INHIBITION OF OPIOID INDUCED REWARD VIA GENETIC AND PHARMACOLOGICAL MANIPULATIONS
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PublisherThe University of Arizona.
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AbstractChronic pain affects approximately 100 million Americans for whom opioids are a popular therapy. While physicians and patients alike are apprehensive about using opioids due to their side effects including respiratory depression and addiction, 259 million opioid prescriptions were written in 2012. Although opioids are the best available analgesics, they increase both positive and negative reinforcement, ultimately leading to addiction. The pro-nociceptive or pain promoting, neurotransmitter Substance P (SP) and its corresponding receptor (NK1R) are found associated with dopamine neurons in the ventral tegmental area (VTA). Evidence exists suggesting that SP potentiates positive reinforcement of opiates leading to reward. Using in vivo microdialysis, we show that systemic morphine significantly increases SP release in the VTA, an effect mediated by inhibition of VTA GABAergic neurons. SP administered in the VTA significantly increases levels of dopamine in the nucleus accumbens (NAc), a reward processing center in the ventral striatum. Using CRISPR-Cas9 knockdown of NK1R in the VTA, we show this prevents the activation of opiate reward, corroborating the results from a conditioned place preference paradigm (CPP). Finally, we developed a novel opioid agonist/NK1R antagonist, TY032, which was shown to inhibit acute and chronic pain in male rats. Importantly, our study found TY032 microinjection into the VTA did not result in an increase in extracellular dopamine release in the NAc. These data support the idea that targeting the dopamine reward circuitry and pain pathways with multifunctional opioid-NK1R compounds could be a path to developing analgesics that lack the potential for abuse.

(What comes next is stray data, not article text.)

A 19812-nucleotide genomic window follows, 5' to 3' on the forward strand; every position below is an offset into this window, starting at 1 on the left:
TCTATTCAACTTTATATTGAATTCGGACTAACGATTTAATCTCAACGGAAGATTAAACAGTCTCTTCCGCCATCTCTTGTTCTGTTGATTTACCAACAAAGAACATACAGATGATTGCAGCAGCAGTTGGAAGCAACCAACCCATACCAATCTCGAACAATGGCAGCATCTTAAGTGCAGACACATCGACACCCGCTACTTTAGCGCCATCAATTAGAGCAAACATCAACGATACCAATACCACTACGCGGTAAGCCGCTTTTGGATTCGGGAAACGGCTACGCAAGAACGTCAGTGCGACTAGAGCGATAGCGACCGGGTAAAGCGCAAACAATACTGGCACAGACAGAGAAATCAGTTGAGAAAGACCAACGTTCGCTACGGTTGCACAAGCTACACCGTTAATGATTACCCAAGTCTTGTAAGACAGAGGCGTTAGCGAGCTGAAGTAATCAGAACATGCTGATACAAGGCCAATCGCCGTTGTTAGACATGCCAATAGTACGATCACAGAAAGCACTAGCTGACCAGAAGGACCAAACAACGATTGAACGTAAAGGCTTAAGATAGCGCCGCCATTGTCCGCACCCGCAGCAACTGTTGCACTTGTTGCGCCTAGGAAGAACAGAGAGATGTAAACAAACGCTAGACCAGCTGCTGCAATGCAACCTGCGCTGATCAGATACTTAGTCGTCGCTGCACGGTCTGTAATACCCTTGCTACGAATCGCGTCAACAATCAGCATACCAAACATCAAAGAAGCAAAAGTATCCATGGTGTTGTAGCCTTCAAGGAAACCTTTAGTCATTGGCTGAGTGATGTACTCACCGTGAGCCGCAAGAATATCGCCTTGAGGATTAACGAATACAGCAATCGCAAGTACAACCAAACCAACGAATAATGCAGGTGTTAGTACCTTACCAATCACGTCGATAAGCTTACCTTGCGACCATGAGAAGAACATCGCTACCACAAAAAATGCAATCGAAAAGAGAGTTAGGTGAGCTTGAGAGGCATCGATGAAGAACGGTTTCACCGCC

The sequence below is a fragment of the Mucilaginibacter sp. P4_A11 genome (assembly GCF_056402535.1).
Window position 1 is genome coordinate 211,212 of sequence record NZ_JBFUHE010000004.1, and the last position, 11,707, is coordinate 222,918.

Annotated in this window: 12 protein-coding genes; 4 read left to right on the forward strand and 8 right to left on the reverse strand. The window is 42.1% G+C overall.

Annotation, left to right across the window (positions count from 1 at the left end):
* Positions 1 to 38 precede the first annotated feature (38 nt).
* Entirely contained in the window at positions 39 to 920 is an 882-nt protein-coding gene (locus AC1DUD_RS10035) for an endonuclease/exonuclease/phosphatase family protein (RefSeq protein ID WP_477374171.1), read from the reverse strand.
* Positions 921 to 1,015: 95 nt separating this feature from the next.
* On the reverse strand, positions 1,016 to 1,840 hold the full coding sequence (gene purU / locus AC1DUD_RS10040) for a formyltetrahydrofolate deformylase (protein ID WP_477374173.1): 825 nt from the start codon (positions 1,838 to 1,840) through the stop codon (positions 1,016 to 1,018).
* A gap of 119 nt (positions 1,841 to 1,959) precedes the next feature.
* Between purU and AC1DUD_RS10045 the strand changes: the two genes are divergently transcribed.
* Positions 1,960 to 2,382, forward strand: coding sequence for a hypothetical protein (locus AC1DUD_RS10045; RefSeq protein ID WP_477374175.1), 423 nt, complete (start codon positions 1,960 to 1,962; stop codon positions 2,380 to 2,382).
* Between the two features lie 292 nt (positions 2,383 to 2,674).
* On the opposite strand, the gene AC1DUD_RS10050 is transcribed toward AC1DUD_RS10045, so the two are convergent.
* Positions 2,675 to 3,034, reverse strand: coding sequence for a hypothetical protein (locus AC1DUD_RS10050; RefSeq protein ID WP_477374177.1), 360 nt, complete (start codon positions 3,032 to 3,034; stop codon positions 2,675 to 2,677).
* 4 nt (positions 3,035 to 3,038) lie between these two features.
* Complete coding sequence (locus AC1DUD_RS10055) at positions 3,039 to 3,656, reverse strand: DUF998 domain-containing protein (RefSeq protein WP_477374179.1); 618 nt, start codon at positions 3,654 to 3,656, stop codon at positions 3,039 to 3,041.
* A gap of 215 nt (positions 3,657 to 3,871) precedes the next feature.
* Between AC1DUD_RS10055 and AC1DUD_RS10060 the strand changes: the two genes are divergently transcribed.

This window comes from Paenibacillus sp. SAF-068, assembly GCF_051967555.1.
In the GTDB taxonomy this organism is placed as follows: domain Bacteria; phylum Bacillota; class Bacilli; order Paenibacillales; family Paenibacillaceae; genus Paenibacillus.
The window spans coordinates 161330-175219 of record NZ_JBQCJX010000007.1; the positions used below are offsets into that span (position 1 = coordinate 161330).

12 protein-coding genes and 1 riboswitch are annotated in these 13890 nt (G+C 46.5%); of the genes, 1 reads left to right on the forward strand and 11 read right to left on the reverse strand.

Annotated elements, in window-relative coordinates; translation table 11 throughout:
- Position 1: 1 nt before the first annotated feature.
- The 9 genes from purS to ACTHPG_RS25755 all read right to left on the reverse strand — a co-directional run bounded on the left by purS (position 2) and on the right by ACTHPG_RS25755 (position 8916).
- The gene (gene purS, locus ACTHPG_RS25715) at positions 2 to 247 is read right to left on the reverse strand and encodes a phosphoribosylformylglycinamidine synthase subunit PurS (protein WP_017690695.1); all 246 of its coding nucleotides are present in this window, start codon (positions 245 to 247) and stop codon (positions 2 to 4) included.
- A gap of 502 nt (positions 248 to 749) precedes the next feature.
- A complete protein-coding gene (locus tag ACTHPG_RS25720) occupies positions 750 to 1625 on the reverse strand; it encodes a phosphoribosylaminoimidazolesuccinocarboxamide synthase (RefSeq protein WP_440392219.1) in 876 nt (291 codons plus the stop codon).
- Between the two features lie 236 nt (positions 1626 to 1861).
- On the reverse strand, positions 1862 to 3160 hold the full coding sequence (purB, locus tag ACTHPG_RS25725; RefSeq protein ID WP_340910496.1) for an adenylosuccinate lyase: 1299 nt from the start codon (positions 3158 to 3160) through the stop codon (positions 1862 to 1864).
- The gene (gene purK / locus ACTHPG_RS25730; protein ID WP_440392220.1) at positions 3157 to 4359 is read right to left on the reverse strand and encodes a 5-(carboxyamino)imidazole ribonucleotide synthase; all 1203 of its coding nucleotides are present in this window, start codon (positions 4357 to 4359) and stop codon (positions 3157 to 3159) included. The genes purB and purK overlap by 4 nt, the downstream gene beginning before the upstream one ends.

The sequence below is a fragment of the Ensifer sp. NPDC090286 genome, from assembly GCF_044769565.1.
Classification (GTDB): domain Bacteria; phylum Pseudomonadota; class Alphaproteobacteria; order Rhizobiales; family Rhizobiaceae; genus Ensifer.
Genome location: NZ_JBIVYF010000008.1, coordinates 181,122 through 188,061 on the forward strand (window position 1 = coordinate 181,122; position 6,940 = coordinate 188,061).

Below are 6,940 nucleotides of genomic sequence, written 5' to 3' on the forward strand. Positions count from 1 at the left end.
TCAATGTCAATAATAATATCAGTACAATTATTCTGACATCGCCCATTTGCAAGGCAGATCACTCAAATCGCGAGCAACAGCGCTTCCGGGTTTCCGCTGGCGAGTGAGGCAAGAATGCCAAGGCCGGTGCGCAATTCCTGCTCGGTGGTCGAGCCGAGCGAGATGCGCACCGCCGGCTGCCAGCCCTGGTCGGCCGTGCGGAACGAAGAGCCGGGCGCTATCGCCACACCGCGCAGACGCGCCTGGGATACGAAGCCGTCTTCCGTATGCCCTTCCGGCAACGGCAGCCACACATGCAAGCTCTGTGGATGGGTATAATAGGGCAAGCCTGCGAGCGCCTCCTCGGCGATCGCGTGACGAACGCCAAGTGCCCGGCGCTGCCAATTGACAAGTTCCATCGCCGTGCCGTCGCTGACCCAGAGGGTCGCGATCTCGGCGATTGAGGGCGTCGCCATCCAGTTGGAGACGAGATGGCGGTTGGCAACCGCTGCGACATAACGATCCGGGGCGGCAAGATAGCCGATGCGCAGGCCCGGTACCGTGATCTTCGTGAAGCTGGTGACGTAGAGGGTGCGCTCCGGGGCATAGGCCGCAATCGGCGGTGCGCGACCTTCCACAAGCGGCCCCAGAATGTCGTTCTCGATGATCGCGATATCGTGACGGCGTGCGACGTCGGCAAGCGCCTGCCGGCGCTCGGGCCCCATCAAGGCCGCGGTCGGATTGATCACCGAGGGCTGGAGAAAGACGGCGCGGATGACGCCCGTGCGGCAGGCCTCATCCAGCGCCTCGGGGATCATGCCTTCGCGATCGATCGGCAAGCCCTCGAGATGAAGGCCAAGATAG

Degree ProgramHonors College
Neuroscience & Cognitive Science